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Learning With Less: As Tests Grow In Importance, Do Students Improve?

OPB | Feb. 21, 2012 8:19 a.m. | Updated: July 30, 2012 8:24 a.m. | Forest Grove, OR

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Oregon’s governor is pushing a bill this legislative session that could put even greater emphasis on graduation rates and test scores.

Some education advocates say schools are already focusing too much on tests, in response to shrinking resources. With that in mind, OPB’s Rob Manning checked in with teachers and students as they recover from first semester finals.

In this installment of our “Learning with Less” series, he reports on the intersection of school budget cuts and high expectations in Forest Grove.

 

Neil Armstrong seventh-grader Brianna Garcia

Rob Manning / OPB

Brianna Garcia had straight A’s in elementary school. Her mother, Maricela, reads off Brianna’s online report card from her first term in 7th grade at Neil Armstrong Middle School in Forest Grove.

“So, honors science she got a B, Psychology she got an A, Algebra a C, Language Arts she got a B….” Brianna’s mother reads.

Middle school is harder. And Neil Armstrong may be especially tough. The school’s a year and a half into using a system that teachers like Laura Ruffner call “grading-by-proficiency.”

“To me, the idea of grading-by-proficiency is a way to ensure that we’re not moving kids into deeper curriculum until they’ve gotten one set of knowledge,” Rufner explains.

The system checks whether students have that “one set of knowledge” by basing 90 percent of grades on test and quiz results. Homework is ten percent, but it’s important for another reason. Assignments serve as pre-requisites for a student to take a test.

Brianna’s last class of the day is honors geography. The teacher, Mr. Pappas, goes over the assignments he’s requiring for a test later in the week.

“These seven things, but really two through six, or two through seven, in terms of showing me tomorrow, they need to all be done….” Pappas says,

If students do poorly on the tests, they can try again – but only after they’ve gotten further instruction, and developed further evidence that they’re ready.

Last semester, Brianna Garcia stayed after school regularly, went to Saturday school twice, and re-tested often. She managed to turn C’s in Language Arts and Science into B’s. She says it wasn’t easy.

Rob Manning / OPB

“You do bad on a quiz or something, you have to do a re-test like worksheet so she knows you’re ready for the test.  A lot of things to do at the end, also, because it was the end of the semester, so yeah, it was very hard.” Brianna says she stresses about two things at the same time: her current classwork, and whether to re-take her last test.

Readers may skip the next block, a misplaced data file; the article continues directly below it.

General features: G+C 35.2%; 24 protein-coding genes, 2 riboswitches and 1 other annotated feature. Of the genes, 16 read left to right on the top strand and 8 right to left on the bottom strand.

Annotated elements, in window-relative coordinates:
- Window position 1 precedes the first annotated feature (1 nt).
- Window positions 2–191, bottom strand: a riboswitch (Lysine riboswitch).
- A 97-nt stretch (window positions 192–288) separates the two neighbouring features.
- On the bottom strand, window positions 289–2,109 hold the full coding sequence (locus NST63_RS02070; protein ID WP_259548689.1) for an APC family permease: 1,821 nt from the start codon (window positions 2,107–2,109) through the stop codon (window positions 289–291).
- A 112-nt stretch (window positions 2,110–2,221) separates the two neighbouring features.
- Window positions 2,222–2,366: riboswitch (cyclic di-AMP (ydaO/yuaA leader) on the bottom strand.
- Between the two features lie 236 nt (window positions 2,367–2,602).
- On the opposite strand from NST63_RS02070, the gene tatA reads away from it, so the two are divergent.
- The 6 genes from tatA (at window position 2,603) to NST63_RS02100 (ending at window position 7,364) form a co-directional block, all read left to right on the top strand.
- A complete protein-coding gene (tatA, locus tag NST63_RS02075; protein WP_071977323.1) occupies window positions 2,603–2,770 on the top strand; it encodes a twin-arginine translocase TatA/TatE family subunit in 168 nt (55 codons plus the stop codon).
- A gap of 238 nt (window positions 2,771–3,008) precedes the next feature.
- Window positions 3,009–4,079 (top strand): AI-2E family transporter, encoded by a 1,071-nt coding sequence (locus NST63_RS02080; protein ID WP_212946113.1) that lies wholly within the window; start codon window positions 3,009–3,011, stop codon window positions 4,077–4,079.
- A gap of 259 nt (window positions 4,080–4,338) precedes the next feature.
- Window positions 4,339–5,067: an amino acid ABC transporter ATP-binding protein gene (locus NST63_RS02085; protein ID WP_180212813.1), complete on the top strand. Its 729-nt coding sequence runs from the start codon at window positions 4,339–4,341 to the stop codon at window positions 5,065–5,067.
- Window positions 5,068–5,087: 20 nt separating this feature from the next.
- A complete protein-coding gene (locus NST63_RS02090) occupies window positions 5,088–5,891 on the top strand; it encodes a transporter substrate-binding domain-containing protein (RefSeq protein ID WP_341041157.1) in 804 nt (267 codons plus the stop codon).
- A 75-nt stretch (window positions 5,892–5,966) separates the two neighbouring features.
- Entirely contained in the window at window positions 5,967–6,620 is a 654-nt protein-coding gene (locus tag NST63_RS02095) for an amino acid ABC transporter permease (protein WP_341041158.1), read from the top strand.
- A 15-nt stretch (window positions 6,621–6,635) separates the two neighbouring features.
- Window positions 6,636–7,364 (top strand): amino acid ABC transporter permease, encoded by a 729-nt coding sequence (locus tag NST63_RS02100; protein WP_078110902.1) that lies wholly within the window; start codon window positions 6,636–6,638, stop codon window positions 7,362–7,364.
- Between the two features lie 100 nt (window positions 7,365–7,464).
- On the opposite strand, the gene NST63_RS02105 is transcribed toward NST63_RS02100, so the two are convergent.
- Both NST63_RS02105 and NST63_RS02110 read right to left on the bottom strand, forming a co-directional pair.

“It’s like, really hard, because you have to focus on what’s going on right now, so you don’t mess up a test – one that’s coming up. And then you’re trying to think of things that you did wrong, so you can fix those things.”

Teachers argue that it’s better for students to learn to balance these kinds of demands in middle school than when the stakes are higher at Forest Grove High.

Grading-by-proficiency means more work for Neil Armstrong teachers, too. Last year, they spent hours after school, re-teaching and re-testing.

Social studies teacher, Drennan Wesley, says a new schedule included time to do that during the school day. But budget cuts have meant teachers are responsible for more kids – and therefore, more tests and assignments. He says that can be bad news for students who fall behind.

“A student who has a D, and is struggling, and kind of things are compounding, and that student doesn’t advocate for themself, or doesn’t have a parent that calls you once or twice – they are in danger, in a larger classroom, of being left behind.” Wesley says his department has seen more D’s and F’s.

Other teachers say students are more engaged now and getting better grades since “grading-by-proficiency” started.

Brianna’s mother, Maricela, says she pushed her daughter a lot at the beginning of the school year. But she says Brianna has gotten better at tracking her own progress. On this afternoon, Brianna visits her Algebra teacher Jill Durham, and learns she’s behind on her assignments.

Brianna Garcia: “So, I had to turn it in, so now I have to re-do another one again, and then turn it in.”

Jill Durham: “Do they stamps on them?”

Brianna Garcia: “Yeah.”

Rob Manning / OPB

Jill Durham: “So make sure you turn in the original thing that has the stamp on it, so you get full credit.”

The system of pre-requisites, tests, and re-tests varies from teacher to teacher. That’s one of mother, Maricela’s biggest frustrations. Social studies teacher, Drennan Wesley, says rules are consistent within departments – but not across seventh grade, for instance.

“It’s a balance, but I think the model definitely does need more alignment within teachers and within departments, but I think that comes as the school gets more experience with the system,” Wesley says.

Parent, Maricela Garcia, suggests anything the school can do to make the system simpler for students and parents can help everyone learn.

 

Sources for this story came to us via our Public Insight Network. Learn how you can become a source and share what you know at opb.org/publicinsight.


On Tuesday, Feb. 28th at 6:30 p.m., OPB is hosting a listening session on budget cuts to education for teachers, parents, administrators, and more. If you have insights or story ideas for our newsroom, we’d love to hear from you. E-mail publicinsight@opb.org for details.

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